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Label Trends: Get in ‘The Clear’

May 24, 2016

by Lisa Reed, BSC

the latest trend in labels for food products is to be as clear as possible so that consumers feel well-informed.

The latest trend in labels for food products is to be as clear as possible so that consumers feel well-informed

Are these vegetables local? Is this coffee fair-trade? How was my burger made? More than ever, consumers are craving transparency—they want to make sure that the food they’re eating is not only healthy, but also sourced, prepared, and distributed in an ethical manner. While many companies have begun answering questions on social media and posting images and videos of their supply-chain, a recent study found that only 31% of consumers felt the food industry is transparent and 65% of consumers want to know more.1 A lack of transparency can have serious consequences. After all, it only takes one post, one documentary, or one picture for consumers to boycott a food product, or even an entire food industry.

As the Food Science Intern at Food Starter, many of the entrepreneurs that I consult with aim to have a product with a “clean label”—a term used to describe a simple ingredient list that contains only familiar and minimally processed ingredients.  However, a major drawback of most labels is that they don’t necessarily provide the consumer with much insight. For example, even a clean label doesn’t tell you how the product was made or where your ingredients were sourced.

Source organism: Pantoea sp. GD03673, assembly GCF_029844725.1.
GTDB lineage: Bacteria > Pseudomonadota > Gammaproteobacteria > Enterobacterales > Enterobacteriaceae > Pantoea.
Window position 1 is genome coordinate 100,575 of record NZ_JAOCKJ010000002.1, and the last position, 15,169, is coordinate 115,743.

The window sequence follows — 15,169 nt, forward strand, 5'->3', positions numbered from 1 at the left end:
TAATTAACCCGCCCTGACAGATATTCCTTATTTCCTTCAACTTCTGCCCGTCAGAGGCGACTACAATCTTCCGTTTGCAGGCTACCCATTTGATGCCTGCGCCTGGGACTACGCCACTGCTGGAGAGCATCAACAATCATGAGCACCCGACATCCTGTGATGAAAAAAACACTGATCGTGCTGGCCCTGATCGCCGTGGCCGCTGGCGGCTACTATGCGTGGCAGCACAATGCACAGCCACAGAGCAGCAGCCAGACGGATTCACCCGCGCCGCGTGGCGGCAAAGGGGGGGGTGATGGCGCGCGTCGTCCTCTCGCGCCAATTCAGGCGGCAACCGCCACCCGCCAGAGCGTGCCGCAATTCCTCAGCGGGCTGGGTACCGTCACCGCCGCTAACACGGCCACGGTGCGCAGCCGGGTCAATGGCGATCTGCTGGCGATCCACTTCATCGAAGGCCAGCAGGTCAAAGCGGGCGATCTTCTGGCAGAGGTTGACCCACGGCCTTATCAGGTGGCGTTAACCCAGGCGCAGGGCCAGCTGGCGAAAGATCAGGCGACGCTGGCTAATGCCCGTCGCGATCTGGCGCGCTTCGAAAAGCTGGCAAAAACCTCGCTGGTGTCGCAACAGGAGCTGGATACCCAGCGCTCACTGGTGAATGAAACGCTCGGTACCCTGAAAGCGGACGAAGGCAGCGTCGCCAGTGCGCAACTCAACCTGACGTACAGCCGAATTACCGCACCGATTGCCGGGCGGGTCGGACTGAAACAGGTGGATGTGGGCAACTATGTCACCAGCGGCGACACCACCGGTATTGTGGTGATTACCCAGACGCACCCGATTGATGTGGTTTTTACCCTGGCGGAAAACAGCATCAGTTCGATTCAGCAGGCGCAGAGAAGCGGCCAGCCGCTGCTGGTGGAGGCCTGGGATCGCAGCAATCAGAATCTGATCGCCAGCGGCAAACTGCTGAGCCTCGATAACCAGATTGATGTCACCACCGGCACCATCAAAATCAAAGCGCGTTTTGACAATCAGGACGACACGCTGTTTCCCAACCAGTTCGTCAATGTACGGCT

To combat this problem, businesses can implement a “clear label,” which has information on how the product was produced. Examples can include sustainability certifications, fair-trade certification, and additional information about the ingredients. This idea of a clear label was discussed at the Puratos’ Taste Tomorrow event held on May 4th, 2016 where nearly 100 delegates from the baking industry met at the Old Mill Hotel in Toronto. The day included several thought-provoking sessions on how consumers are shaping the food industry and how business’s can react to the ever changing consumer rules.

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During an insightful interview with Liesbet Vandepoel, Director of Marketing with Puratos Canada, she informed me that clear labels are important in developing rapport with consumers. Additionally, she discussed how social media usage now means that more opinions are being shared at a faster rate, thus increasing the need for transparency to avoid misconception, contradictions, or information being lost in translation.

Given that consumers have never been more interested in behind-the-scenes food information, coupled with the fact that social media makes it so easy to contact businesses directly, I encourage entrepreneurs to consider using clear labels. Having detailed ingredient and production information on food labels and in advertising campaigns allows a business to keep up with the consumers’ need for transparency, as well as to develop a great consumer rapport right off the bat. Just remember: keep calm and label on.

1Sources: Sullivan Higdon & Sink FoodThink. (2016)